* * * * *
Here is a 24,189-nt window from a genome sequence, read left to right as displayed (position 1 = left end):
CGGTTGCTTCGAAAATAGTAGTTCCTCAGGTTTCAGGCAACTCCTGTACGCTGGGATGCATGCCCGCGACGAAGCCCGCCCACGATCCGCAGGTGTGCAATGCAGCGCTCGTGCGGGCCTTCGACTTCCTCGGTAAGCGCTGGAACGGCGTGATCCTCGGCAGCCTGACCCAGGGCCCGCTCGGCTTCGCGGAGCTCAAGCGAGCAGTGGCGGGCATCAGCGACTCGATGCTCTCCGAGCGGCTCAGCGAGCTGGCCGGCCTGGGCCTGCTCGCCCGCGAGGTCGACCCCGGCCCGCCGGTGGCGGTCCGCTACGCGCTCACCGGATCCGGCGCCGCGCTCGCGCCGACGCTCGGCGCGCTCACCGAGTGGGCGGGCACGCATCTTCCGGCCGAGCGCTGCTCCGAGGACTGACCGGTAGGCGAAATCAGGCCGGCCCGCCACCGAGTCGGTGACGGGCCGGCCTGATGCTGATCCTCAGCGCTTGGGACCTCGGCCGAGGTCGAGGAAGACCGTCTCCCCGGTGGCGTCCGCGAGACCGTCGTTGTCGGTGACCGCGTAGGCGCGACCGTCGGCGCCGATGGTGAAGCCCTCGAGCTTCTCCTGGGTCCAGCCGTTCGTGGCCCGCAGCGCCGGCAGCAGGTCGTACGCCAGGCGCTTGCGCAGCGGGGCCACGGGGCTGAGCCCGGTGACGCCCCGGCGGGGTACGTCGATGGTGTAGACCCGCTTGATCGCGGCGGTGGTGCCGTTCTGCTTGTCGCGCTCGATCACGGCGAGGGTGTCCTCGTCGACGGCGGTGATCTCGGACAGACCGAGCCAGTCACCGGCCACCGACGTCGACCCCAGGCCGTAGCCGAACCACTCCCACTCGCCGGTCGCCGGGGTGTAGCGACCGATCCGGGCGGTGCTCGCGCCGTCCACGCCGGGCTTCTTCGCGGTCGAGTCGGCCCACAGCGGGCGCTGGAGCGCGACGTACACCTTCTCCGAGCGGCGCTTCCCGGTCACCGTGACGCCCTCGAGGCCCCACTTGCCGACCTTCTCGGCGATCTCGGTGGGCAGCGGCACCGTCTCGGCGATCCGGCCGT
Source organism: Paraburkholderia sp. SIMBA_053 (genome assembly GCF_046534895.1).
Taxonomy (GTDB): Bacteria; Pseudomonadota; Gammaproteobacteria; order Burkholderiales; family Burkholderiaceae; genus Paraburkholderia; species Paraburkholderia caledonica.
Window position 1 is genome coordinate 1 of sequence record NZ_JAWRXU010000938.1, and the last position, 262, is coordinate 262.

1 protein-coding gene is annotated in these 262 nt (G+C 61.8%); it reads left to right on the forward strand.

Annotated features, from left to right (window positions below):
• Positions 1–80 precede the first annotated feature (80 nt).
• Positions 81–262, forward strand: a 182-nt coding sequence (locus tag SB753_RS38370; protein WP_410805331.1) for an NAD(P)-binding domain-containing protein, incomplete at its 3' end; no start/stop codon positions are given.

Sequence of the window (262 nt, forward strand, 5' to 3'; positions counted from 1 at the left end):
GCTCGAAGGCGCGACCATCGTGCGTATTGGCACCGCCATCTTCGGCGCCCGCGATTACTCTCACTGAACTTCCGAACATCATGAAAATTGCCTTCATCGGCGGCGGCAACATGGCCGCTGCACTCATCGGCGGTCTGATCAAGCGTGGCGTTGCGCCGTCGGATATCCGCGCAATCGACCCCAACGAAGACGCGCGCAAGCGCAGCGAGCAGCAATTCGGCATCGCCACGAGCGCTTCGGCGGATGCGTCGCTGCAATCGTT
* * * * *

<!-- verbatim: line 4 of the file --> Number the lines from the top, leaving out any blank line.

Taxonomy (GTDB): Bacteria; Pseudomonadota; Gammaproteobacteria; order Burkholderiales; family Burkholderiaceae; genus Paraburkholderia; species Paraburkholderia caledonica.